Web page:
Multi-cultural corps: forecasting the future
by By Claude Nikondeha –
Corps of the future will be multicultural. So far, we have “done corps” in boxes that are too small to contain all the colors of the rainbow. These individual boxes have only been large enough to contain one color at a time.
In order to include all the colors of the rainbow, we need to modify the size and shape of our corps-boxes. If we are to open our arms to embrace the kind of cultural and ethnic diversity that we see in this territory, if we are to respect the other to the point of abandoning the language of “we and they” to become the language of “us,” if we are to allow ourselves to be transformed by a new reality of togetherness and solidarity— then we need to envision a new way of “doing corps.”
There are two steps that need to be taken now. One is to be intentional. Given the current circumstances, the multicultural corps will not just happen. We need to go out to where people are and make it known to them that our corps are safe places where they can find and worship God.
Also a corps is not multicultural just because a few people of different ethnic background sit in the pews. Being intentional about multiculturalism is to incorporate people from different cultures into leadership.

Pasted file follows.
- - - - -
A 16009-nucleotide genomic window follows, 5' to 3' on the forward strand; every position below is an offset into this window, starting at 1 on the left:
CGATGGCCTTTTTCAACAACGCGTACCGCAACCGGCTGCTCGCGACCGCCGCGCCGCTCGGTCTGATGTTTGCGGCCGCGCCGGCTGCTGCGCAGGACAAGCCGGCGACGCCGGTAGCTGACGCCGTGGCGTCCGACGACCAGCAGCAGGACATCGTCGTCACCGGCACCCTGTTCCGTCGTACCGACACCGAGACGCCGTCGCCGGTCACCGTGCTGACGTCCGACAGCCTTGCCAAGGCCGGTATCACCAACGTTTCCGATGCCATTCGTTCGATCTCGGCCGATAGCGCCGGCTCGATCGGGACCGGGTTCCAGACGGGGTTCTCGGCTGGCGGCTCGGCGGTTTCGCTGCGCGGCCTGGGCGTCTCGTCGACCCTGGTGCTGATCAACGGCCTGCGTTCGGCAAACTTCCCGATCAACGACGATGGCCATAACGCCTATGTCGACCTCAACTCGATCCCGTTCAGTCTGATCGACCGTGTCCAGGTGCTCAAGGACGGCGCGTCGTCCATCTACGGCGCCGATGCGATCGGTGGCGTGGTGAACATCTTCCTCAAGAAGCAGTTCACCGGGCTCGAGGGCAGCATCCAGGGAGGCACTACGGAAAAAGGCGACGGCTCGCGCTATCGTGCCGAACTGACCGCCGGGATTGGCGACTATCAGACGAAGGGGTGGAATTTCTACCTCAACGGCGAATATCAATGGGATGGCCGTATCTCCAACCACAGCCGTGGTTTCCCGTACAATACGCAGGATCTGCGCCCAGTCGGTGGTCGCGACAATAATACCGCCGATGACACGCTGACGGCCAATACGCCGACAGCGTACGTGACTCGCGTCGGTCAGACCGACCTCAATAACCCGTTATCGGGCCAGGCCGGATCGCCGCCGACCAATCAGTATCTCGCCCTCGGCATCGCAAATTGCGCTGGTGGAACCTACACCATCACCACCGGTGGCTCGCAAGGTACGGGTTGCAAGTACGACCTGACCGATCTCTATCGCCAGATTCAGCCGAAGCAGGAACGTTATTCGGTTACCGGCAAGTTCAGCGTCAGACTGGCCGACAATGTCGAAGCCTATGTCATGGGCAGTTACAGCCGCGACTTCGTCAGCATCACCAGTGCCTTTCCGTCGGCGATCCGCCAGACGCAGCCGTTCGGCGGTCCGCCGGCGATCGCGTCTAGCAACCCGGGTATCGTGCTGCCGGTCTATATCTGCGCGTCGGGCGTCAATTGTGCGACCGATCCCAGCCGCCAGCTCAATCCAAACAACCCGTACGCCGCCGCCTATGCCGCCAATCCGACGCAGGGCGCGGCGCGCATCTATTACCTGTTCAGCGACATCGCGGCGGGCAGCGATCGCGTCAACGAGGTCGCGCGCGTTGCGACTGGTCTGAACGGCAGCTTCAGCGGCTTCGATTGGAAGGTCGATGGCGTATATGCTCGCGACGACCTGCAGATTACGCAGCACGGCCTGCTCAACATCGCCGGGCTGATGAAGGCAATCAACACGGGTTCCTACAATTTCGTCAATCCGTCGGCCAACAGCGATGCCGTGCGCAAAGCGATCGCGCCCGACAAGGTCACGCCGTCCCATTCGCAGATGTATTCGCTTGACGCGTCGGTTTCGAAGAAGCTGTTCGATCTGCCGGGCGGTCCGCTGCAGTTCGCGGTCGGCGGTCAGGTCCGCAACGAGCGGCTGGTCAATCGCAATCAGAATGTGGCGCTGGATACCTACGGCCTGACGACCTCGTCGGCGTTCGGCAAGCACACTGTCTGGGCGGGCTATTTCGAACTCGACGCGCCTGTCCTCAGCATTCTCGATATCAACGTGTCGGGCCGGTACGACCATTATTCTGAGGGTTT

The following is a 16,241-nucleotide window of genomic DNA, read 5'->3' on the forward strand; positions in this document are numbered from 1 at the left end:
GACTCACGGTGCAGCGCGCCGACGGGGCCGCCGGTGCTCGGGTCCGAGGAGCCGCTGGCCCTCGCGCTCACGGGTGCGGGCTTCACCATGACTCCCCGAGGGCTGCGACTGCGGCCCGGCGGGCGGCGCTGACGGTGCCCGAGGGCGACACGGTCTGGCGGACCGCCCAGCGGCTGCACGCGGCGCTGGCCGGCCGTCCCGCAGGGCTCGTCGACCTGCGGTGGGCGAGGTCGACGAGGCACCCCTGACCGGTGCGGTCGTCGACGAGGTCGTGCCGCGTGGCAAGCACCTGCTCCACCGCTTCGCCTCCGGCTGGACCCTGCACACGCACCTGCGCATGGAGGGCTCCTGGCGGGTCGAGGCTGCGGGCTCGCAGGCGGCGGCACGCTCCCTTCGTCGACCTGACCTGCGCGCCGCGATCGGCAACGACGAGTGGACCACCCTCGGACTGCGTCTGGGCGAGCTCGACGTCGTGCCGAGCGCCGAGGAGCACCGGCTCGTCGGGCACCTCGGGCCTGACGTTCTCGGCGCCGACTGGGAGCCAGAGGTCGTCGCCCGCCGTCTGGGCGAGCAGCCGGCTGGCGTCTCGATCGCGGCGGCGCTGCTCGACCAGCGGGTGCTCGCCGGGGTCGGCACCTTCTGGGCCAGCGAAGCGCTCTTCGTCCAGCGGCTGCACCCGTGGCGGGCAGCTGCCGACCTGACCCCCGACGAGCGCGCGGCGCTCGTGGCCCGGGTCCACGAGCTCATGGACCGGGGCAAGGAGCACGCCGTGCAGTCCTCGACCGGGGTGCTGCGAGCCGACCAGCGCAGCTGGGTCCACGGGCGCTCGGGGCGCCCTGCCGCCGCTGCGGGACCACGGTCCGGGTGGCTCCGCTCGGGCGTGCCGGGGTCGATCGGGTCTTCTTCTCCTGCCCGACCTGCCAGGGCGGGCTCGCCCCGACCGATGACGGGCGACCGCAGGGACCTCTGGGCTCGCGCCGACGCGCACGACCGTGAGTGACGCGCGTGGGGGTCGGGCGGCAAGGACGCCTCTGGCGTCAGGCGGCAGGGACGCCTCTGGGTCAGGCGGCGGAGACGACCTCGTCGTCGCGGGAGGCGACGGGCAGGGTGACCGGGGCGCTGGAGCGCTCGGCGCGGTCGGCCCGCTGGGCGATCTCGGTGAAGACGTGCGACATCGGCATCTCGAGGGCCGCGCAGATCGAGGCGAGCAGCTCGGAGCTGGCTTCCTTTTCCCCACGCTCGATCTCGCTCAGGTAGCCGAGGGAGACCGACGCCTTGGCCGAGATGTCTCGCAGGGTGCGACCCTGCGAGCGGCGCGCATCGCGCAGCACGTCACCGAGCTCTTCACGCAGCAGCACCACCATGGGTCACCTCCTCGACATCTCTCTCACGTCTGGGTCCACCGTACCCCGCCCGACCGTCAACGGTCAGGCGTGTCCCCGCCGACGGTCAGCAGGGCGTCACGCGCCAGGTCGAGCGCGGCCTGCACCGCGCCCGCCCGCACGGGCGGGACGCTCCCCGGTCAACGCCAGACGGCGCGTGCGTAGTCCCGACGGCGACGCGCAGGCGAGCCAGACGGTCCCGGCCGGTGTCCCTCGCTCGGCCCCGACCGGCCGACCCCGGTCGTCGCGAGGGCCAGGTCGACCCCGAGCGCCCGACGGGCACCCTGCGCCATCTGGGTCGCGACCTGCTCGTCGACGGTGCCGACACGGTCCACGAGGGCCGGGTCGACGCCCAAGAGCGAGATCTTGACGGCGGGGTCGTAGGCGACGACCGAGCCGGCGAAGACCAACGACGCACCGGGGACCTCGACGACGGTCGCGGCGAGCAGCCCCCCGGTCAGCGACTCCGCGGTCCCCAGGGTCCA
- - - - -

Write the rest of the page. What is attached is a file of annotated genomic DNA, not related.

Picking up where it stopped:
The second step we need to take is that of relinquishing power. We tend to believe that the only acceptable way of “doing corps” is our way, “the Army way as I grew up experiencing it.” Acting on that belief is how we dismiss others and their understanding of worship, fellowship, education, service and business.
Those who belong to the dominant culture need to let go of power by letting go of their hold on a particular view of “doing corps.” Those who belong to underrepresented and often suppressed groups need to assume responsibility for their own view of the corps.
God’s eternal purpose for creation is to make a multicultural community. Our corps are called to live out that reality. There are issues of power and segregation that raise up strong barriers, which make that reality almost impossible. Even ethnic minorities are reluctant to engage in what promises to be a painful journey.
We all need to sacrifice something. For some, it will be their power and control; others their safety and comfort. But I am convinced that the future of our corps in this territory will be found in coming together at the table of the Lord, in lifting every voice and every language in praise and in holding hands with brothers and sisters of every color and tongue. And we all will be better because of that!